My anxiety and depression have become my blessing in disguise because when I am present and aware, I play or watch my son and I am in so much awe of him. I pay more attention to all of his new habits, his burgeoning opinions, the new things he’s learning and experiencing. I know I would never be as excited or as keenly aware of everything if I didn’t suffer mental health problems and for that, I am grateful.

KendraKantor4In high school, I was so so sure I wanted to be a photographer. I longed for it and dreamed about it. I moved 1000 miles from home to attend art school. And being away from my support system, in strange city all alone and then being told my work was “boring” by my professors, my depression was at an all time high and I dropped out. It’s taken me almost 4 years since then to come to grips with the situation. After I dropped out I was so lost because I didn’t know what I wanted to do with my life. Now? I know. I want to help creative women who are looking to embrace their self discovery and improve their mental health wellness.

I want to be an advocate and a friend. I want to be a resource and a guide. I want to make a difference, if only for a handful of women and teens. I want to share my story and my experiences. I wouldn’t be doing what I’m doing today if it wasn’t for my mental illnesses. I wouldn’t be lucky enough to know what I want to do with my life and be working on working for myself if I didn’t have depression and anxiety and for that, I am grateful.

There are days (many of them still), when all of this seems pointless and I can’t believe that I sometimes feel grateful for what I’m going through. There are times when the pain in my gut or the lethargy I feel is so debilitating that absolutely nothing else matters. But ya know what? Those times are getting fewer and farther between, they are getting less severe and easier to recover from. Recovery and wellness is a long long road and I don’t believe I can ever be 100% cured from my mental illnesses, but I know some day I will be more happy than not. And when that happens, I know I will remember that all of the pain I’ve gone through had a purpose and for that I am grateful.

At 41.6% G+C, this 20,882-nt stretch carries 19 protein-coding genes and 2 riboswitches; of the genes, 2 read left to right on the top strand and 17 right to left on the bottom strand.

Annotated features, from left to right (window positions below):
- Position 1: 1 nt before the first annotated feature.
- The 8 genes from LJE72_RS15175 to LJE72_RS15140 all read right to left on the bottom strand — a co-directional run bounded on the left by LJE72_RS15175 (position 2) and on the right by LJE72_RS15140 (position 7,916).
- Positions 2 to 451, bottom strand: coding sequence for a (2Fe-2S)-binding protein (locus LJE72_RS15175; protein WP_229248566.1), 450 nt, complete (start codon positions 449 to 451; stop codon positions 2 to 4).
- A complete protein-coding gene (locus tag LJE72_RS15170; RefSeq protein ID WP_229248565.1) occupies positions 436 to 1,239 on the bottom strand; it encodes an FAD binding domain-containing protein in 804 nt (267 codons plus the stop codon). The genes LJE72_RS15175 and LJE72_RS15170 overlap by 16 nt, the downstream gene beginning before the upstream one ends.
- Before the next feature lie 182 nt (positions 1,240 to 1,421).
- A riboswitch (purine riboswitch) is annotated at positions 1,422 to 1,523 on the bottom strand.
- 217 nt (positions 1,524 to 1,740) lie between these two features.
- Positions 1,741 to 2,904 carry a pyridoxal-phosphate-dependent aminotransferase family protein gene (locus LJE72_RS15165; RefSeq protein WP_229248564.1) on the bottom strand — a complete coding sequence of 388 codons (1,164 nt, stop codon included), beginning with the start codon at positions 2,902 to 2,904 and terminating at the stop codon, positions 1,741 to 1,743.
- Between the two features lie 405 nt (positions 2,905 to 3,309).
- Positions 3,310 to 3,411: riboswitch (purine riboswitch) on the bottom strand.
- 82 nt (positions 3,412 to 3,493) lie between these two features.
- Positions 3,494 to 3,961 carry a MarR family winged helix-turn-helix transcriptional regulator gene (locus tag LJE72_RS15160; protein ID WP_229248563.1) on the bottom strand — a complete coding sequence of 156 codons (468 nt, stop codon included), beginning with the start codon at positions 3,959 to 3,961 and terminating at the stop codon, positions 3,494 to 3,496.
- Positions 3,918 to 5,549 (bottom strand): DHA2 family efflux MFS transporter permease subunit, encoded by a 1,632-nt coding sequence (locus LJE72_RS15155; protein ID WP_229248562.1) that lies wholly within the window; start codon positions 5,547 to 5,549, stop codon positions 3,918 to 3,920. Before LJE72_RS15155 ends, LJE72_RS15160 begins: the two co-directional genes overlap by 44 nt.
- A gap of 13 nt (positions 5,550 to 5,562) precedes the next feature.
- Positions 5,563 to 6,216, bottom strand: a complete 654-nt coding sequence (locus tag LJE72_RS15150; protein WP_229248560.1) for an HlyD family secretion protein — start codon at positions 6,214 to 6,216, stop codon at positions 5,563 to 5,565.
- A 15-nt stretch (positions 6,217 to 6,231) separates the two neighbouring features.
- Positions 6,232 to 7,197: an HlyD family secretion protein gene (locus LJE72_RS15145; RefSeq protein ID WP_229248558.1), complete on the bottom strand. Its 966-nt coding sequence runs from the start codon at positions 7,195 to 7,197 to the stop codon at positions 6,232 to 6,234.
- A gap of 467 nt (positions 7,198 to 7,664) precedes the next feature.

For what reasons are you grateful for the pain and negative experiences you’ve had? 

Contributor BioKendra Kantor

Kendra Kantor is a Wellness Mentor and Guide for creative women who are looking to embrace their self discovery and improve their mental health wellness.

Through her completely honest blog posts, awesome freebies and one-on-one mentoring, she’s here to help you figure out who you really want to be- while making it all feel you’re just chatting to your bff!

When she’s not helping you improve your life and wellness, you can find her indulging in her guilty pleasure reads (romances or zombie novels), stealing as many cuddles as possible from her toddler and bribing her husband to go get ice cream (it’s really not that hard!).

Connect at her blog, find awesome freebies and more at her website  sneak peaks into her life and behind the scenes at twitter.